Video halls in Uganda have a bad reputation. For a small fee, people can come to the shabby halls to watch a movie. However, they can also be seen as an important step towards a film culture.
"Why should only the Kampala middle-class have access to Ugandan films?", Dutchman Michiel van Oosterhout wonders. He is the founder of the Uganda International Film Foundation UIFF. "An important youth culture is developing inside the video halls. That should be stimulated, and just added with some more depth to the films they watch." Since May, Van Oosterhout and his Ugandan colleague Mohammed Bagonza bring frequent visits to the north. Because there, far away from Uganda's only cinema in the capital Kampala, there are no opportunities to watch Ugandan-made films.
The marginalized north of Uganda has suffered from a 20-year conflict between the Lord's Resistance Army and the national forces. Since two years there is a cease-fire. Van Oosterhout: "We had several Ugandan films, movies with an educational touch to it, translated into the native languages of the north Luo and Lubara." Bagonza: "So not only do we stimulate watching constructive films from Ugandan soil, we also make sure the native languages of the north stay alive."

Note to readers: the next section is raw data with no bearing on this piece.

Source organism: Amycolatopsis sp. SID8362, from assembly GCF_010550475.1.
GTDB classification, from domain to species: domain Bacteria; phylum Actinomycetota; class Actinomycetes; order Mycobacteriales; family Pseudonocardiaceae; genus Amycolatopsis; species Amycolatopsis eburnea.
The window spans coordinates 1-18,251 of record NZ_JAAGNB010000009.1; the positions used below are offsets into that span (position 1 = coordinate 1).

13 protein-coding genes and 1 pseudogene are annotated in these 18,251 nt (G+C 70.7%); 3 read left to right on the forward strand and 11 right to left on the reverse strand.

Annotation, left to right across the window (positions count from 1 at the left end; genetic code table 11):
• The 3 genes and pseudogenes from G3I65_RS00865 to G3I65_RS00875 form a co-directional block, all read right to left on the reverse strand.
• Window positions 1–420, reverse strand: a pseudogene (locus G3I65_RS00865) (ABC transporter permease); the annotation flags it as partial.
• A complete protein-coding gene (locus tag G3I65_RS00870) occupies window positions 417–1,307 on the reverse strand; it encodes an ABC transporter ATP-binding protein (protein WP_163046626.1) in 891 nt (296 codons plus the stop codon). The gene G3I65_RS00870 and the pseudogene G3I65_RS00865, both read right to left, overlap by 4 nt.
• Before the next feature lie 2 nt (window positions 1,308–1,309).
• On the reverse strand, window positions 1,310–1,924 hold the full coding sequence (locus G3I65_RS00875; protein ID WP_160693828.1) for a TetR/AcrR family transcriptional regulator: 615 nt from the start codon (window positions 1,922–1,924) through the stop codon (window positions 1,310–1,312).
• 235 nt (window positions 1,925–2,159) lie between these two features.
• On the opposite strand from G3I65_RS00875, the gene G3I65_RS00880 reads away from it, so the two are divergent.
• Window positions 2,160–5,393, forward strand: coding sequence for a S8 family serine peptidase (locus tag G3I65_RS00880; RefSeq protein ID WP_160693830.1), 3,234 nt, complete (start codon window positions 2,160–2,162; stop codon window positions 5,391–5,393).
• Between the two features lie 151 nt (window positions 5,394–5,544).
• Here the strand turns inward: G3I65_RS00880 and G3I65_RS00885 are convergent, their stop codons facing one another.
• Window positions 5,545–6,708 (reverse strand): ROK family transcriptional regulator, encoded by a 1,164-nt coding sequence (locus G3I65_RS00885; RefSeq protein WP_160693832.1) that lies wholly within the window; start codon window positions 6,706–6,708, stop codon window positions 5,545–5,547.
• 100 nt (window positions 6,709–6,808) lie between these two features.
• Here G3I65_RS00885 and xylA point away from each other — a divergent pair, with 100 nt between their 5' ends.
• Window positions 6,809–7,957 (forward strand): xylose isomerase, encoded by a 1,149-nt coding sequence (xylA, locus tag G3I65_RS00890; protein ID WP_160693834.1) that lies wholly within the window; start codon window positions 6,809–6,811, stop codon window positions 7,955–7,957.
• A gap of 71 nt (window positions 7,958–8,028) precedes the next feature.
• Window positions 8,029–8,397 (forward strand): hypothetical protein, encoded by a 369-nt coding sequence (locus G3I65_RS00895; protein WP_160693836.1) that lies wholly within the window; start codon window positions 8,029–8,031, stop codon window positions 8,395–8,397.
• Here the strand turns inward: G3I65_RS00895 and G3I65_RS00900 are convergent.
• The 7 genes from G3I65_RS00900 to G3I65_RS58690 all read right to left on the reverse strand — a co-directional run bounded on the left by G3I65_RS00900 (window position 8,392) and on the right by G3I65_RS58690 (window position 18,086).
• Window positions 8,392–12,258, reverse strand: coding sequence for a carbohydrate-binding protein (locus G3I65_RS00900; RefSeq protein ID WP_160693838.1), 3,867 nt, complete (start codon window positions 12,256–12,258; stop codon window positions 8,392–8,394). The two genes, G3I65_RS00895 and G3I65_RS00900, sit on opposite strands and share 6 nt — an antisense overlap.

One of the films that is shown in the video halls is Trough my eyes, a UIFF production about child abuse. "For the first time this film, that was partly shot in the north, was actually shown there", says Van Oosterhout. "People in the streets suddenly recognized the main actress of the film, and started calling her 'star'." The men behind the project, which was co-founded by NCDO and Missio, hope the showing of translated movies can continue independently. Bagonza: "The owner of a video hall came up to me, and asked if it was possible for them to make translations of films themselves. The trend that we have started can hopefully be continued if it proves to be profitable for people."